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Roti canai, a popular snack


Food Safety by CHIA JOO SUAN

If you like pancake or croissant, it is likely that you will also like roti canai. Visitors to Malaysia are often introduced to the roti canai which is touted to be the “Malaysian pancake”. 

The word “roti” means “bread” in Malay and Hindi, but the meaning of canai is somewhat uncertain. This humble version of unleavened bread, sometimes called roti pratta, is commonly served in Indian or Indian Muslim restaurants.  

The dish is simple yet satisfying and was served for breakfast in the old days.  

Its popularity in recent years is obvious from the number of roti canai outlets found throughout the country, some of which are open 24 hours.  

Art of making the roti 

Roti canai shares many ingredients used in cakes and pastries such as wheat flour, eggs, salt, sugar and water. Margarine or ghee and condensed milk bring forth the the bread’s unique satisfying taste and flavour. 

What is interesting is the skill of making roti canai into a flaky papery-textured bread. Watching the skill of the cook, who turns and tosses the dough in swirling movements, is enough to whet your appetite. 

The action of throwing, spinning, twirling and tossing a fist-sized dough, stretching and flattening it into a papery thin “disc” of about 40cm diameter is certainly not an easy task.  

Repeated oiling and folding turns it into a smaller disc-like piece of dough ready to be cooked on a hot griddle.  

When the white dough turns opaque and becomes light golden brown in colour, it is ready to be served. The flaky multi-layered bread is crisp yet fluffy. It is served with a mixture of curries and dhal gravy. 

Taken with a cup of teh tarik (tea with milk cooled by pouring it from one mug to another resulting in a drink with a foamy top), it could make a complete and satisfying meal. 

High calorie food 

Roti canai is an oily food containing very high calories. The dough is a mixture of fat and wheat flour.  

A piece of plain roti canai (about 95g) provides 300 kcal; a piece with an egg filling gives 356 kcal and half a cup of dhal gravy provides 58 kcal (Nutrient composition of Malaysian foods, 1997).  

The recommended daily calorie requirement for an adult is about 2,000 to 2,500 kcal. A piece of plain roti canai with dhal gravy and a cup of tea with one teaspoon of sugar, would give us about 390 kcal. If you opt for two pieces the meal provides about 700 kcl. 

Fillings as supplement 

As Malaysians are getting more affluent, roti canai has evolved into many variations. There are 20 or more choices, with different fillings. 

More significantly, the fillings supplement nutrients that are lacking in plain roti canai. Fillings of tuna, sardine, meat, egg and cheese supply proteins, vitamins and minerals required for various body functions.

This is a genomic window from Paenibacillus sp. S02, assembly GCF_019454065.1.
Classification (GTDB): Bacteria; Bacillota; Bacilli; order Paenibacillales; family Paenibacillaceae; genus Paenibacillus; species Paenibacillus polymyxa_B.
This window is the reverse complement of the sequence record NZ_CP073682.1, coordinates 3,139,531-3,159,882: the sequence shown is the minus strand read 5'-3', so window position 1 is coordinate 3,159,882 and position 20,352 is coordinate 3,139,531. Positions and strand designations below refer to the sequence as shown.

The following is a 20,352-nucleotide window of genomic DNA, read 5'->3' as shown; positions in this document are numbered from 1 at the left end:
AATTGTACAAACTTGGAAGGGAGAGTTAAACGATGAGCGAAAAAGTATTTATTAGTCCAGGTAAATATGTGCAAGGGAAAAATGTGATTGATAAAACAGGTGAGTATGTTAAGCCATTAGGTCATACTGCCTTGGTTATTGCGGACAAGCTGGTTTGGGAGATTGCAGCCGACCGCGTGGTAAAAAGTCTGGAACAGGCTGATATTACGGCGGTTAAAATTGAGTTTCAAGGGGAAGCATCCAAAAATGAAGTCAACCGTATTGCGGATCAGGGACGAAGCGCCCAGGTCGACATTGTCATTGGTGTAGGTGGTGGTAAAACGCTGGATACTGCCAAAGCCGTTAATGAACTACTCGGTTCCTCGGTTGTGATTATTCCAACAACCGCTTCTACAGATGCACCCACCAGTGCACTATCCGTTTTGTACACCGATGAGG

Egg and sweet corn also provide nutrients for our eyes. Local fruits like pineapple, nangka and banana have fibre for bowel health while the potassium in banana regulates blood pressure. Potatoes and onions are good choices for people who watch their cholesterol levels. Onions also reduce the absorption of toxins. 

Others offer wider choices by adding beverage ingredients such as Milo, cocoa and Horlicks.  

Furthermore, the yellow dhal dipping sauce nourishes us with magnesium, B vitamins and dietary fibre. Dhal is also a very good source of cholesterol-lowering fibre and lutein for our eyes. However, the pigeon pea used for cooking dhal is a legume that is often known as “noisy bean” since they can cause bloating and flatulence.  

Other options 

Dieters and individuals who are counting their fat intake for weight control and cholesterol levels should observe the calorie values of roti canai. Perhaps dieters could opt for dosai, a “cousin” of roti canai. Dosai is less oily and is made of rice; some may have additional ingredients such as black gram dhal (ulundu) or other legumes. 

Depending on its size, a slice of white bread gives about 50 to 100 kcal, a piece of dosai has 147, a bowl of white rice 207, a plate of chicken rice 278, a big piece of 100g capati 300, a plate of fried kueh teow 321 and a bowl of curry noodles 529. 

Other safety concerns 

Roti canai should be cooked to a light brown colour. If it is over cooked, it may contain a higher amount of the toxic residue acrylamide.  

Flour contains gluten. Roti canai is not suitable for those who are gluten-intolerant. Roti canai contains wheat flour and is a starchy food containing carbohydrates that are rapidly absorbed by the body and cause a surge in blood-sugar levels. This may be a concern to diabetics. 

  • Chia Joo Suan is a food chemist who advocates safe eating habits. She is the author of What’s in Your Food? (Pelanduk).

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